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Contents Determination Using Fourier Transform Infrared Biology Essay

Clandestine laboratory analysis uses many forensic techniques in particular infrared spectroscopy to aid determination of controlled substances which may be used in clandestine production of amphetamines. Using information provided in the Misuse of Drugs Act and known controlled substance it is possible to determine the legitimacy of substance used.

Introduction

A clandestine laboratory is literally a secret room or building equipped for scientific research or manufacture (Christian 2003). The vast majority of illicit laboratories are involved in the production of amphetamine and methamphetamine. There are many other drugs, explosives and even chemical or biological warfare agents which have been produced. (Smith andSiegel 2004) The laboratories can come in a variety of different shapes and sizes depending on the sophistication and skills of the clandestine lab operator (Christian 2003). This may cause problems for a clandestine laboratory investigator to determine whether a lab is in a particular area or not. The task faced by the investigator is made harder due to many of the chemicals such as Benzaldehyde, ethyl acetate and nitroethane having legitimate uses (Christian 2004). This can mean that if these chemicals but no other chemicals such as benzyl cyanide which does not have any legitimate uses are found at a scene it may not be possible to state definitively that a clandestine lab is operating from that area.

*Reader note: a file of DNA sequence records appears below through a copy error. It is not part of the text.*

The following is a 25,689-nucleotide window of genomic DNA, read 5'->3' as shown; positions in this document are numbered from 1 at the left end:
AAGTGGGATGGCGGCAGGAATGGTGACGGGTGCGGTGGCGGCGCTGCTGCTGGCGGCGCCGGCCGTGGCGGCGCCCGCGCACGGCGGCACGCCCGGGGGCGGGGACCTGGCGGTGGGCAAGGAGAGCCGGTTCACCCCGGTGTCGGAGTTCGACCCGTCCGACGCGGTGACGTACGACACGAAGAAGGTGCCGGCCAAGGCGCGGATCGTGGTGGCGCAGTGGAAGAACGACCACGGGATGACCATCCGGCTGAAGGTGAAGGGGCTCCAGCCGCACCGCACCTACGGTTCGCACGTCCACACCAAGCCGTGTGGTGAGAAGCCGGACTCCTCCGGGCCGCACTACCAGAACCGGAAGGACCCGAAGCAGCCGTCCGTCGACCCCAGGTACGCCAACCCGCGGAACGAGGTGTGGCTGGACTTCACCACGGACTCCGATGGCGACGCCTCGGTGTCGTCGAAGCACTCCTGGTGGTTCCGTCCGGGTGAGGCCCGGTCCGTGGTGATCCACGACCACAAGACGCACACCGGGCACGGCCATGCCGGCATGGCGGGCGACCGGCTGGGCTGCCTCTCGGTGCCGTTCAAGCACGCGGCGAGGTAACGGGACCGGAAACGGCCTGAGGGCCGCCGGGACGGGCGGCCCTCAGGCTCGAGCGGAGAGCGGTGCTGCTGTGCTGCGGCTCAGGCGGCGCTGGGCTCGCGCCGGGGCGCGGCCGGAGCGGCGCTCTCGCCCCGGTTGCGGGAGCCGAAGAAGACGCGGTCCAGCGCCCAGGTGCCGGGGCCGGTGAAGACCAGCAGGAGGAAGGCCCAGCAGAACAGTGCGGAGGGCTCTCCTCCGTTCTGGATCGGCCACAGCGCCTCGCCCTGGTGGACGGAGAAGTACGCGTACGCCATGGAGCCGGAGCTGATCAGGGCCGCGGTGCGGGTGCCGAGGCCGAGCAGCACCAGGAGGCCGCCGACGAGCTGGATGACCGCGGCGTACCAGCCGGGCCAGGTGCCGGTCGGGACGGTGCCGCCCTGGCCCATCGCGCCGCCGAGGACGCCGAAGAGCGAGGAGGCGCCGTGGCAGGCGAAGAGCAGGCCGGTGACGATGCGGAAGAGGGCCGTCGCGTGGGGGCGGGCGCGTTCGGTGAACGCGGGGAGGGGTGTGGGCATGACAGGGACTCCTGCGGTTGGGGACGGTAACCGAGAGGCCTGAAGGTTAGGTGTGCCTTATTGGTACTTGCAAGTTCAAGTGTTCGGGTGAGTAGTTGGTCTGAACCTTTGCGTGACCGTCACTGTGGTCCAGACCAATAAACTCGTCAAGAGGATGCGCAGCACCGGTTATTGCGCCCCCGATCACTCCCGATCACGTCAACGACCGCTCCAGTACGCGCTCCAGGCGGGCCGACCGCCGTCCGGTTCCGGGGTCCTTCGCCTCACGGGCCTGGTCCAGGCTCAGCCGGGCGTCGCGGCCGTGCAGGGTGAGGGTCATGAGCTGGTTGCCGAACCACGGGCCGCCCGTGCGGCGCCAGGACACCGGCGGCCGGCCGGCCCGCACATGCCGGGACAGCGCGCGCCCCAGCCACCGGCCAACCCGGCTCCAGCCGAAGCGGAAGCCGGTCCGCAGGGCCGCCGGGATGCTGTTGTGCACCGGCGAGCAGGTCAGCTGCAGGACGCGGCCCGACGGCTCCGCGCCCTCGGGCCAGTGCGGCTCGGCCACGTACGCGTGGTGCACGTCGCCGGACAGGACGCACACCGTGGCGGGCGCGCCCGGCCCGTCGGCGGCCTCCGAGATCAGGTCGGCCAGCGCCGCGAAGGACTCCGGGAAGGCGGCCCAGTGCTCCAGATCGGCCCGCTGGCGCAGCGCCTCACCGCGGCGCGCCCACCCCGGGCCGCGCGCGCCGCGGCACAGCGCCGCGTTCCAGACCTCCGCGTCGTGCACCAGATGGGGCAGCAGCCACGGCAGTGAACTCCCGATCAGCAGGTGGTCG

The amphetamine family is made up of a number of compounds which are similar in structure and physiological effect to the body. The term amphetamine is an acronym for alpha-methyl-phenethylamine (Nichols, 1994). The family includes but is not exclusive to Amphetamine, Methylamphetamine, 3,4-methylenedioxyamphetamine (MDA), 3,4-methylenedioxymethyl-amphetamine (MDMA also known as ecstasy) and 3,4-methylenedioxyethylamphetamine (MDEA). Amphetamines are powerful central nervous system (CNS) stimulants which affect the catecholamines dopamine (DA) and norepinephrine (NE) (Smith andSiegel 2004). Amphetamines are monitored and controlled under the Misuse of Drug Act 1971 which states that amphetamine is a class B drugs and Methylamphetamine has been upgraded from a class B drug to a class A drug as of January 2007. The decision to reclassify Methylamphetamine was based on international experience and the advice of the Advisory Council on the Misuse of Drugs (ACMD) (Scottish Crime and Drug Enforcement Agency 2007).